I took piano lessons for ten years, and violin for eight. My most memorable instrument teacher was a perpetually drunk Singaporean woman whose hair smelled like a fascinating combination of musk and scalp. She would shout, “Practice more! Practice MORE!” while banging her ring-adorned right hand on the side of my family’s beautiful grand piano, accentuating my hiccuping sonatas with her shrill voice. She spent downtime between my clunky scales by walking around my living room and peering too long at our framed family photos.
Every time I would open my front door and see her not-quite-symmetrical bob haircut and crazy eyes, I would think to myself, There is no way these lessons are worth it. I am never going to do anything with these stupid mustic skills. Maybe, just maybe, if I can distract this crazy lady for a second and make a quick dash, I can go join the circus or hitchhike to space camp or something. Do something meaningful with my life. Why doesn’t she teach me to play like Billy Joel? Why can’t I play the fiddle in a river band? My life sucks!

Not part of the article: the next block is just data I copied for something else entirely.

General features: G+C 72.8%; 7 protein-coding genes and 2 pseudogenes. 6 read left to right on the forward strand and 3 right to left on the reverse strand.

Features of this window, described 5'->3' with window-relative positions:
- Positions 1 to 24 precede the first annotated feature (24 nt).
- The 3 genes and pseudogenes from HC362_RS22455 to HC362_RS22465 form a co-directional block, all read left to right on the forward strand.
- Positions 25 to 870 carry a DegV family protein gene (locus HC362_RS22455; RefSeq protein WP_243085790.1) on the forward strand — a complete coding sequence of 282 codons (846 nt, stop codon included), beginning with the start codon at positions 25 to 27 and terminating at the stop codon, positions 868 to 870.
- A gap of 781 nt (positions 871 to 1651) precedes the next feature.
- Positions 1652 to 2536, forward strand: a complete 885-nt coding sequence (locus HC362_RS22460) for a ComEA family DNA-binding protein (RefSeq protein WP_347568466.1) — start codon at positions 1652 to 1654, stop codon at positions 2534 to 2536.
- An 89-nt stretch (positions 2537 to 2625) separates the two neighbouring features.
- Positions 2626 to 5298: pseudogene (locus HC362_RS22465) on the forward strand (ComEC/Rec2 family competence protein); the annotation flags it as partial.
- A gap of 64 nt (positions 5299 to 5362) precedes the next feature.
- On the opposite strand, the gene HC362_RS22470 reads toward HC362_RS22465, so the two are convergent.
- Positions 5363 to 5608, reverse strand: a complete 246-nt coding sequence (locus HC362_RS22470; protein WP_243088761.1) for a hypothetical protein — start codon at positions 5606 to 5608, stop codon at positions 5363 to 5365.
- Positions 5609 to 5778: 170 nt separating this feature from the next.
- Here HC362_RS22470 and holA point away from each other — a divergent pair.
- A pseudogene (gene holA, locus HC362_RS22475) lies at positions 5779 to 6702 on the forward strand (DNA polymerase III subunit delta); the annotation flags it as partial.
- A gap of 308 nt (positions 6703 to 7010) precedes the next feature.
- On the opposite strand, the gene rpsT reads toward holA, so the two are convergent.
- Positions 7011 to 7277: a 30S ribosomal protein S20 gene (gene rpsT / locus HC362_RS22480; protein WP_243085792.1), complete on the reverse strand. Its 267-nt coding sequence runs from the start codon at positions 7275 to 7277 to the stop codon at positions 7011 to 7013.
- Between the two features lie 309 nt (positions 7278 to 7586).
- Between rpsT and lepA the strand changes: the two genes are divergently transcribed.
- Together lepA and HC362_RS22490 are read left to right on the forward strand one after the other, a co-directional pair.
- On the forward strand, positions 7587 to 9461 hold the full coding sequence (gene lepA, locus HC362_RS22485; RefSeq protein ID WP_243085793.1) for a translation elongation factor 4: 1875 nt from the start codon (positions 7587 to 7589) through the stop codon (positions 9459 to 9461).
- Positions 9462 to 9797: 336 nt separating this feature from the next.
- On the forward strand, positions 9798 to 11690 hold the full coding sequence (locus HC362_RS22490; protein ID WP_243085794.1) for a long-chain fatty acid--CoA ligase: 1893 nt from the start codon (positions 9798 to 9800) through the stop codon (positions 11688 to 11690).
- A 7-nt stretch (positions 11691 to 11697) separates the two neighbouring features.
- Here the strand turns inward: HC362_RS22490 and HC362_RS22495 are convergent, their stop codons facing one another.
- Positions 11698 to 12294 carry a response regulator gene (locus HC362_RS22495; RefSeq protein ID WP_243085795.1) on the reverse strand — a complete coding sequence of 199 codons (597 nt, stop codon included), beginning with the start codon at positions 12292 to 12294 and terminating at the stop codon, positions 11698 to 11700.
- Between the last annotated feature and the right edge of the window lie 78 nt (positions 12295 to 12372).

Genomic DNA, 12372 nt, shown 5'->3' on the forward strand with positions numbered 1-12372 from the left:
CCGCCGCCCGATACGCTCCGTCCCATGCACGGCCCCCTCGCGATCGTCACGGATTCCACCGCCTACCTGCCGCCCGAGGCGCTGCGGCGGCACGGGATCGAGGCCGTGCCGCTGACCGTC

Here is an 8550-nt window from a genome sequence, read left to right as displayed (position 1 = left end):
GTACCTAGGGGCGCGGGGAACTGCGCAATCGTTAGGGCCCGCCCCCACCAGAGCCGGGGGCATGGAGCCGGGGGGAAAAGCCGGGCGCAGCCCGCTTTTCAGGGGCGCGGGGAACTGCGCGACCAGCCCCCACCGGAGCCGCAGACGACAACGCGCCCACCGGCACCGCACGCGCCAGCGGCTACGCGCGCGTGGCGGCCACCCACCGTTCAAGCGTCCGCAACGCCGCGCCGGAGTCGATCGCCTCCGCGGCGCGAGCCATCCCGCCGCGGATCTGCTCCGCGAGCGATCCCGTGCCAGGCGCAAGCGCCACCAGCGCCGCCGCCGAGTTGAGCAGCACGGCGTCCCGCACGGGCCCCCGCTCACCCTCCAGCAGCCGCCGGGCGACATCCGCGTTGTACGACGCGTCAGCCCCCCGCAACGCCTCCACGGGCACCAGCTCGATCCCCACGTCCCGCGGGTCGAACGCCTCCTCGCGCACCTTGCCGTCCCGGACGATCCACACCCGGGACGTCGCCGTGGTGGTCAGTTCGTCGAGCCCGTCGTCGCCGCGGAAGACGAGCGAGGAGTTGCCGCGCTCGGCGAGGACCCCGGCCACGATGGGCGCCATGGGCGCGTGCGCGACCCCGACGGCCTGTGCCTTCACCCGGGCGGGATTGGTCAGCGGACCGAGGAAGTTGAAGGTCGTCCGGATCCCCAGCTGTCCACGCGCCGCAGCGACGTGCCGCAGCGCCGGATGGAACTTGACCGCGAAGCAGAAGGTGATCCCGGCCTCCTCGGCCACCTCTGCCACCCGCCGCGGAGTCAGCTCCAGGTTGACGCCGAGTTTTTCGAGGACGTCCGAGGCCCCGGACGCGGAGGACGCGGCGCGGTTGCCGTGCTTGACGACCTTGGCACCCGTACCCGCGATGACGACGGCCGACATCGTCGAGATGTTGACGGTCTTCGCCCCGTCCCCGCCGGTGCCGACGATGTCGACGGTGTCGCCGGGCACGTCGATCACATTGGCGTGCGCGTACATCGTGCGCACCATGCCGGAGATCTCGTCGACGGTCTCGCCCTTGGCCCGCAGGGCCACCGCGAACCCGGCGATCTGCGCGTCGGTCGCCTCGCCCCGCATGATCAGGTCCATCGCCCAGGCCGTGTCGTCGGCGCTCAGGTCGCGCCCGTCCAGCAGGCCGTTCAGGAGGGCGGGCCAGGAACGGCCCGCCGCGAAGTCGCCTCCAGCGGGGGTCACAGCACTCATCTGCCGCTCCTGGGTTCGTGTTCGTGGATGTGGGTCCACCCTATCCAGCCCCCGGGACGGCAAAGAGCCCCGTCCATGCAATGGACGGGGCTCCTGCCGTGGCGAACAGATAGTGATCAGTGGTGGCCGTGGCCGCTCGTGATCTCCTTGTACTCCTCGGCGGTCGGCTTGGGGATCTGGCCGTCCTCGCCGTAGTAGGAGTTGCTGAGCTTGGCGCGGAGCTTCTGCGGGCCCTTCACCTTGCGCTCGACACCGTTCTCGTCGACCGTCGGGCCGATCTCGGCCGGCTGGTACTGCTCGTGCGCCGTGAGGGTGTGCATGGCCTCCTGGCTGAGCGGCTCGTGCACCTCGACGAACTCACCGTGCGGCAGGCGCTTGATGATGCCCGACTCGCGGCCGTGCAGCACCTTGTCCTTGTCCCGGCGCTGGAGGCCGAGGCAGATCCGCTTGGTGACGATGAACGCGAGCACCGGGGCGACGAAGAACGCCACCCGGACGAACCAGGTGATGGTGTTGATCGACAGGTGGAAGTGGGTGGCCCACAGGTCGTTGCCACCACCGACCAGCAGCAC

I never actually thought that any poor sap bangin’ on the keys or sawin’ on the strings out of their parents’ behest (and checkbook) could possibly turn those intense, smelly Suzuki method hours into something cool or meaningful. Hell, if I’d known that someone like SoCal’s classically-trained Paul Dateh could, two decades later, be rocking his violin like a jazzy axe, mixing up A Tribe Called Quest beats and Gnarls Barkley rhythms, and singing oh-so-sweetly… I would have practiced a whole lot more.
See what I mean:
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